Singapore-based artist Keng Lye meticulously produces three-dimensional works of art with acrylics and epoxy resin that lie somewhere between painting and sculpture. Using a technique originated by Riusuke Fukahori (see this video), Lye manages to produce the illusion of different animals swimming in water. The time-consuming process involves pouring resin into a bowl and then painting on top of it with acrylics, layer by layer.
Lye’s labor-intensive approach requires the utmost patience and attention to detail, as each piece could consist of numerous layers. Altogether, the carefully plotted and executed layers present a rich sense of depth and life. After completion, the artist then photographs each piece as though it were just a still of real, living and breathing aquatic life in a bowl of water. Several requests have been made to purchase work from this series, known as Alive Without Breath, though it is currently unavailable. The artist hopes to sell some work, though he says it will probably be through an art gallery and admits, “[T]he problem with this kind of art is that it require[s] a great deal of time to complete, therefore they won’t come cheap.”
Call Parade is an ongoing public art project in São Paulo sponsored by Brazilian telecommunications firm Vivo, that paired 100 artists with 100 street-side phone booths giving them free reign to transform the peculiar hooded fixtures into anything imaginable. The exhibition has proven to be extremely popular and Brazilian photographer Mariane Borgomani set out to capture a number of the phones, my favorite of which is the painted day/night treatment above by artist Maramgoní. You can see a gallery of all 100 phones here. (via lustik)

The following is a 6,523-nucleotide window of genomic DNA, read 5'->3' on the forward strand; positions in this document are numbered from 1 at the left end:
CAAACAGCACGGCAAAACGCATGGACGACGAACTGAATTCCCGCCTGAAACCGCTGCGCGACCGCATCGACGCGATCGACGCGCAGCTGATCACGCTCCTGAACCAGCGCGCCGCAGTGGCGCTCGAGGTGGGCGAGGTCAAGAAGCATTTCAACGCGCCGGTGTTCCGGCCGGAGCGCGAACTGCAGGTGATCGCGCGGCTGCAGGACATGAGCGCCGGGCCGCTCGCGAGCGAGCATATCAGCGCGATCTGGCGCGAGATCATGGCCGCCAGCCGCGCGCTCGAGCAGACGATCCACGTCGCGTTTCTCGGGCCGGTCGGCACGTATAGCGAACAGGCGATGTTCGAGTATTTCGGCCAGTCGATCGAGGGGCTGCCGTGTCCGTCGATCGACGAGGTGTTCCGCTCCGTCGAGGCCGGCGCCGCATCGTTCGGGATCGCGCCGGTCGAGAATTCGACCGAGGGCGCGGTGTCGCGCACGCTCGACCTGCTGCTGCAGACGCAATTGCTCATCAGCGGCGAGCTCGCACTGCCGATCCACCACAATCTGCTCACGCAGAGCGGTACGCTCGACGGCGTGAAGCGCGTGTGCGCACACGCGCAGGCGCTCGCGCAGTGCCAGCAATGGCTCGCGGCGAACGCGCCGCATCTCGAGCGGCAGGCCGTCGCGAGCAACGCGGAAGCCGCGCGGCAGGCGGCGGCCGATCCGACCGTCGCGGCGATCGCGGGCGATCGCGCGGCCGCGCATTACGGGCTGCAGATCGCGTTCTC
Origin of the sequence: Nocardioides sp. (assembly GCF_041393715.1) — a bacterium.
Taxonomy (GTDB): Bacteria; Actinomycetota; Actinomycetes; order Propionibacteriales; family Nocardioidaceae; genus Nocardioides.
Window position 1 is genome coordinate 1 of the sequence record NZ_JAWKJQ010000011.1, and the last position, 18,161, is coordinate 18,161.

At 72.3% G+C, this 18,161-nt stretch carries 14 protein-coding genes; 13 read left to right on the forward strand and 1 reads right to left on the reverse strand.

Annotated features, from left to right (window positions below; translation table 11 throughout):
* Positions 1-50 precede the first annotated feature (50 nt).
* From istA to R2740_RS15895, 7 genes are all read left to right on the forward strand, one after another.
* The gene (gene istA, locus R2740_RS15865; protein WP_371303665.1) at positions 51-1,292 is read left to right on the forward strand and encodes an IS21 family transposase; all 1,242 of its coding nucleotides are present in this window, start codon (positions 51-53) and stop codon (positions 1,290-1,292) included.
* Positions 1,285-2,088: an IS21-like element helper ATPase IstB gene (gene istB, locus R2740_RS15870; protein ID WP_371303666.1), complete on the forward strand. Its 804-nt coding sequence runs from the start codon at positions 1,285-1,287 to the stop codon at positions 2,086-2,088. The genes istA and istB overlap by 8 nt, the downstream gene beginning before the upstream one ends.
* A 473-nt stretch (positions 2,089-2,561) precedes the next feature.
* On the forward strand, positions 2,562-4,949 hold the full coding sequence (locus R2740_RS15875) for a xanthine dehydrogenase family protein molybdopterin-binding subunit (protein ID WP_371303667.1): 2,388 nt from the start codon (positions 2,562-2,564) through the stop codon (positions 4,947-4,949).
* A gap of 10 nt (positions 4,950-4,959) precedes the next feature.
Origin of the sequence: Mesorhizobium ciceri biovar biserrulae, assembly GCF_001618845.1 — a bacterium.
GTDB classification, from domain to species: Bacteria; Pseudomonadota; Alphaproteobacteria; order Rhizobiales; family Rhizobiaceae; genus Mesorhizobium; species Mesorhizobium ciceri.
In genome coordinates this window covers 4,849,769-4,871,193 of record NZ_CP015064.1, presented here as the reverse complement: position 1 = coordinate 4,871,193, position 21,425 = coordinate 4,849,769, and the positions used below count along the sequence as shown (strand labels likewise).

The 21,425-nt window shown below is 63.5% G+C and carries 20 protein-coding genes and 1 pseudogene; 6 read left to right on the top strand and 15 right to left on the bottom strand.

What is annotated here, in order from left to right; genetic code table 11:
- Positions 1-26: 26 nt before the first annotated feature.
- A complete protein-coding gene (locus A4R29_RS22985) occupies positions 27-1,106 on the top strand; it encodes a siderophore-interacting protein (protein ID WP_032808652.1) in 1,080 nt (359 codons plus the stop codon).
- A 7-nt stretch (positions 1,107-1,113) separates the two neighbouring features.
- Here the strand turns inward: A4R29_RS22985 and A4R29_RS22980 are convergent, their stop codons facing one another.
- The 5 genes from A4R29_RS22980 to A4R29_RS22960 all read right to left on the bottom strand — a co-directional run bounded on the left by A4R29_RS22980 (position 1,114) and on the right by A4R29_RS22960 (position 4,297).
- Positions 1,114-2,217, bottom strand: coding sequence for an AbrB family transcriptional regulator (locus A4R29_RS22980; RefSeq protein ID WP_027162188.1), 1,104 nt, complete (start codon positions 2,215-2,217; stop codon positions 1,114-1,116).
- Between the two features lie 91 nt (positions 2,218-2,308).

Lead Image: “Where I Rest” – Audrey Kawasaki
Over 10 Never-Before-Seen Featurettes!
Number of discs: 4
LIMITED EDITION EXCLUSIVE: Zombie Statue Created by McFarlane Toys and Designed by Greg Nicotero
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Imported from Japan! In Disney’s 1995 animated short “Runaway Brain,” Mickey Mouse found himself the subject of a mad scientist who wanted to create a Frankenstein-like monster. The monstrous Mickey, with his awkward joints and slavering tongue, is brought to life by Medicom as part of their new action figure line, the Miracle Action Figure (MAF). Standing 4 1/2” tall and with 18 points of articulation, the “Runaway Brain” Mickey Mouse Figure can adopt any number of poses and will make a fine addition to any Disney fan’s collection! Window box packaging.
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